Endangered large

Personal medical records and records of hospital treatment are increasingly, if not uniformly born digital. By implication, those records should be retained through the life-time of the patient or in some instances longer as required for intergenerational study; and yet there is little evidence of the medical profession participating in the digital preservation community.

Group: Sensitive Data

Trend in 2021:

Consensus Decision

Added to List: 2017

Trend towards greater risk

Previous classification: Endangered

Imminence of Action

Action is recommended within three years, detailed assessment within one year.

Significance of Loss

The loss of tools, data or services within this group would impact on many people and sectors.

Effort to Preserve

It would require a major effort to address losses in this group, possibly requiring the development of new preservation tools or techniques.


Medical scans; records of treatment and care plans; health advice and notifications;

‘Critically Endangered’ in the Presence of Aggravating Conditions

Loss of context; loss of authenticity or integrity; poor storage; lack of understanding; churn of staff; significant volumes of data; significant diversity of data; ill-informed records management; poorly developed transfer and integrity checking; poorly developed migration or normalizations specifications; longstanding protocols or procedures that apply unsuitable paper processes to digital materials; encryption

‘Vulnerable’ in the Presence of Good Practice

Well managed data infrastructure; preservation enabled at the point of creation; carefully managed authenticity; use of persistent identifiers; well managed records management processes; application of records management standards; recognition of preservation requirements at highest levels; strategic investment in digital preservation; preservation roadmap; participation in digital preservation community.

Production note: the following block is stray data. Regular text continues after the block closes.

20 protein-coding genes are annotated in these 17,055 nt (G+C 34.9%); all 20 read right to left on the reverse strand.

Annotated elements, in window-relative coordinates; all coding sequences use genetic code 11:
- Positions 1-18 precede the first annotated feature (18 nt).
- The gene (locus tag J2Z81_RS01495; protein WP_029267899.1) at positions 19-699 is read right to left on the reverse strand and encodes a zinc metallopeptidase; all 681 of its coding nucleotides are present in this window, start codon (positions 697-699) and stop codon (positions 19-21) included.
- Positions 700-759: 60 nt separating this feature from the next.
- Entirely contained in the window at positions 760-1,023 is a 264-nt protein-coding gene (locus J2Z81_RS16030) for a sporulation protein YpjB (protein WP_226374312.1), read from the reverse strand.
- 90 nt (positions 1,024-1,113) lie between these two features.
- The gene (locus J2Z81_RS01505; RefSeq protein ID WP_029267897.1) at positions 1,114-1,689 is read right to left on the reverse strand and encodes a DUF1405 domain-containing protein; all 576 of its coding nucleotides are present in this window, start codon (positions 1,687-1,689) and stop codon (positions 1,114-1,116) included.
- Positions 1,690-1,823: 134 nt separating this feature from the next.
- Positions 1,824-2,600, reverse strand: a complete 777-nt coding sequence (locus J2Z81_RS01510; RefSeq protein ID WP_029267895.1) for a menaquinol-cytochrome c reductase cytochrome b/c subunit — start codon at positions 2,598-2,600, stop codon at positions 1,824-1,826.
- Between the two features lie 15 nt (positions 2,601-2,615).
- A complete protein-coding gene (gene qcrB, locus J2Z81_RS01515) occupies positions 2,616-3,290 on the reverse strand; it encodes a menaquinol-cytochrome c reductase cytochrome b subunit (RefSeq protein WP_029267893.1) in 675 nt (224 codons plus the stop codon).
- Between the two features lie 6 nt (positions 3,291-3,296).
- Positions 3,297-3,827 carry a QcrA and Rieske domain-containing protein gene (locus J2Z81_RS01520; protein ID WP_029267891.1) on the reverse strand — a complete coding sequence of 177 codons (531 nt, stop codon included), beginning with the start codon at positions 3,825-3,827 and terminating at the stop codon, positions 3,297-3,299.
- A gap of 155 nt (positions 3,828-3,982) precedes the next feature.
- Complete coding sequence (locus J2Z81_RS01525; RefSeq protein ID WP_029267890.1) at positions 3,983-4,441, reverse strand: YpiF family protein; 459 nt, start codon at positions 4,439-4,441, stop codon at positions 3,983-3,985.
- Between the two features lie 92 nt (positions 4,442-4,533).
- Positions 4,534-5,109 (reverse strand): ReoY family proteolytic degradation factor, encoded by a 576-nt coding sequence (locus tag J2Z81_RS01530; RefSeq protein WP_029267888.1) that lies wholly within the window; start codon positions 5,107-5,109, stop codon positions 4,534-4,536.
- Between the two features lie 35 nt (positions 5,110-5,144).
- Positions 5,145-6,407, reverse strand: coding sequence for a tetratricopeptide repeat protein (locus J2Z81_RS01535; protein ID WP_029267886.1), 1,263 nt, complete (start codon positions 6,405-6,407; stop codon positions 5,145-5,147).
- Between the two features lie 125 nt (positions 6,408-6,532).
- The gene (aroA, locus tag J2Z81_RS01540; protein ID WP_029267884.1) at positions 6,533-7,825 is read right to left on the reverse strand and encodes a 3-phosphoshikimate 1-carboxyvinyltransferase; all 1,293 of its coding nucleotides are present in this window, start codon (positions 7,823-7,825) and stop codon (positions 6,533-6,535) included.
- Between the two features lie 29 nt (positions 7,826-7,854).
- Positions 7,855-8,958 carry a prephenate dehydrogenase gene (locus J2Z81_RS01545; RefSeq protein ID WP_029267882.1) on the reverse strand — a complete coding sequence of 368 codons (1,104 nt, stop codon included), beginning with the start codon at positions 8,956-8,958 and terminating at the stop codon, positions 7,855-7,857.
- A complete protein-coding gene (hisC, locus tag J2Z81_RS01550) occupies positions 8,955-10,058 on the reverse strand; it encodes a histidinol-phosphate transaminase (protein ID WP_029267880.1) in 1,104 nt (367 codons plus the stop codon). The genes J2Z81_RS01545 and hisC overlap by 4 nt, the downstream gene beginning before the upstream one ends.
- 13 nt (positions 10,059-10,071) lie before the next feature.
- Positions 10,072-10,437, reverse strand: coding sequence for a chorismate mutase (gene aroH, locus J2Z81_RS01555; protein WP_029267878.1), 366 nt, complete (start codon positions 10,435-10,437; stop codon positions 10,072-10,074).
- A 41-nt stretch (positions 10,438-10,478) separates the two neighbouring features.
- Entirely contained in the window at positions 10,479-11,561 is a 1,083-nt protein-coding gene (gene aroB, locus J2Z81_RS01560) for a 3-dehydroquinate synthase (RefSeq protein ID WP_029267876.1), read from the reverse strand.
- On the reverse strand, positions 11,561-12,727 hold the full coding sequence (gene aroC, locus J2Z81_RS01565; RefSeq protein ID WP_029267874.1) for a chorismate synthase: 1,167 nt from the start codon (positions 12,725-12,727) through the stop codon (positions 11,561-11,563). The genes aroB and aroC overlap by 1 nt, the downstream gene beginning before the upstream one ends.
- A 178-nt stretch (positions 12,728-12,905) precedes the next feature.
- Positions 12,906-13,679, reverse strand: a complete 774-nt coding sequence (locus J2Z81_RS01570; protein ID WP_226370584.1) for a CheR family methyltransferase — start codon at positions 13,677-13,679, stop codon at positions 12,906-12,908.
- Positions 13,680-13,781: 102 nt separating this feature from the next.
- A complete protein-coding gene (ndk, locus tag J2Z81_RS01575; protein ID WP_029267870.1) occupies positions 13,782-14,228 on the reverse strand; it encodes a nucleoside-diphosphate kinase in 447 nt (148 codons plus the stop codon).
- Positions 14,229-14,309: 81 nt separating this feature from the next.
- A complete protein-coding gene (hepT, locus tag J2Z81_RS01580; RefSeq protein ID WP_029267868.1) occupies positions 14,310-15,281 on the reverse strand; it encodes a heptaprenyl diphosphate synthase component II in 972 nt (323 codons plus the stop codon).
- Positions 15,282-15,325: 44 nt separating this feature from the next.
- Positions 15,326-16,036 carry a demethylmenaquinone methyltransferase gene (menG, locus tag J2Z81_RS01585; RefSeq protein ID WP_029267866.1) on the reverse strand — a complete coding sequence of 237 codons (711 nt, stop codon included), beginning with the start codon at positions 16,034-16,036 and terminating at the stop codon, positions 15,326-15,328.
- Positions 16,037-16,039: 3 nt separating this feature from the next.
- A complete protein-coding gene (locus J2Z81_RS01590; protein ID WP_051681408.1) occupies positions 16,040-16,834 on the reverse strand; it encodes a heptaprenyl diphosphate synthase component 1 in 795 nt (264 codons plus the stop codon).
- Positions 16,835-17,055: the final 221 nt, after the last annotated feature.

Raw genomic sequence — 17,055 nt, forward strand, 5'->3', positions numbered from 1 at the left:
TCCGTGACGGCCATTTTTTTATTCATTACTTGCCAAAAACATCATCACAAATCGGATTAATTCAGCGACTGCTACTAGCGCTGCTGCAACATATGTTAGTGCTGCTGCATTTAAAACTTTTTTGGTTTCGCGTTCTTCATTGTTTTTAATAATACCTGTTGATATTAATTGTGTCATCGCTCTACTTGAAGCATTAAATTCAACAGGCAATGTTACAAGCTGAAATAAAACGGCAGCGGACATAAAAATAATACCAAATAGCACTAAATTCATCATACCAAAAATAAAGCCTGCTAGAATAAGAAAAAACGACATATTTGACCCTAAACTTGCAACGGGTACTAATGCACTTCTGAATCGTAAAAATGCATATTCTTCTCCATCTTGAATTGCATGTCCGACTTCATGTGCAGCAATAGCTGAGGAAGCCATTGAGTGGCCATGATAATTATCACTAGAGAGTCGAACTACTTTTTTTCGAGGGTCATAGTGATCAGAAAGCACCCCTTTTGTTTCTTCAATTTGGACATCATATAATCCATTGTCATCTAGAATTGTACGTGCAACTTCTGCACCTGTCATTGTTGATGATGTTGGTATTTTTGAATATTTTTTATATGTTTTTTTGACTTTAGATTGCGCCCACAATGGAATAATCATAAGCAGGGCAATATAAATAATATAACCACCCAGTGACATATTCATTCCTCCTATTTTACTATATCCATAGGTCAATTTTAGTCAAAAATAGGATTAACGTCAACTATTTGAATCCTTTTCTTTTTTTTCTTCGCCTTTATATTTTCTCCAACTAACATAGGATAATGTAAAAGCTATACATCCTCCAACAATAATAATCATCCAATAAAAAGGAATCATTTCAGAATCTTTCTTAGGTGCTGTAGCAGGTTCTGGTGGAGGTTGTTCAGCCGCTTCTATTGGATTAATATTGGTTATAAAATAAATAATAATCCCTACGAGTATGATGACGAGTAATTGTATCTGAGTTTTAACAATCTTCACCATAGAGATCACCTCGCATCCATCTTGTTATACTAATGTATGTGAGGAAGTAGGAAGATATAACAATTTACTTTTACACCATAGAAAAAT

2021 Review

This entry was first submitted in 2017 under ‘Medical and hospital records’ but at that time there was limited capacity to address the topic and it was simply published as ‘of concern’ to revisit and review by the 2019 Jury. It was also independently received as a submission to the open nomination process under ‘Electronic hospital and medical records’. The entry covers a broad range of material, and may be useful in future years to split the entry into more discrete entries, but the 2021 Jury agreed to keep the description and classification as is to draw attention to the scale of the digital preservation challenges which arise in hospitals and in the medical profession.

Additionally, the same reasoning for an increased trend towards greater risk in 2020 was used for 2021; there have been placed under significant strain through the Covid pandemic, with resources stretched to meet an overwhelming demand and rigid exacting protocols.  In this environment it is hard to avoid the sense that records are also now at greater risk. The 2021 Jury further commented that hospital records are at greater risk than we think, where there may already be poor maintenance of records during their life-cycle, poor migration planning, etc.

Additional Jury Comments

Increasing sensitivity and awareness of data protection requirements could act inadvertently as a barrier to lifecycle data management. It is striking how little evidence is of the health technology companies participating in the global digital preservation community.

Scroll to top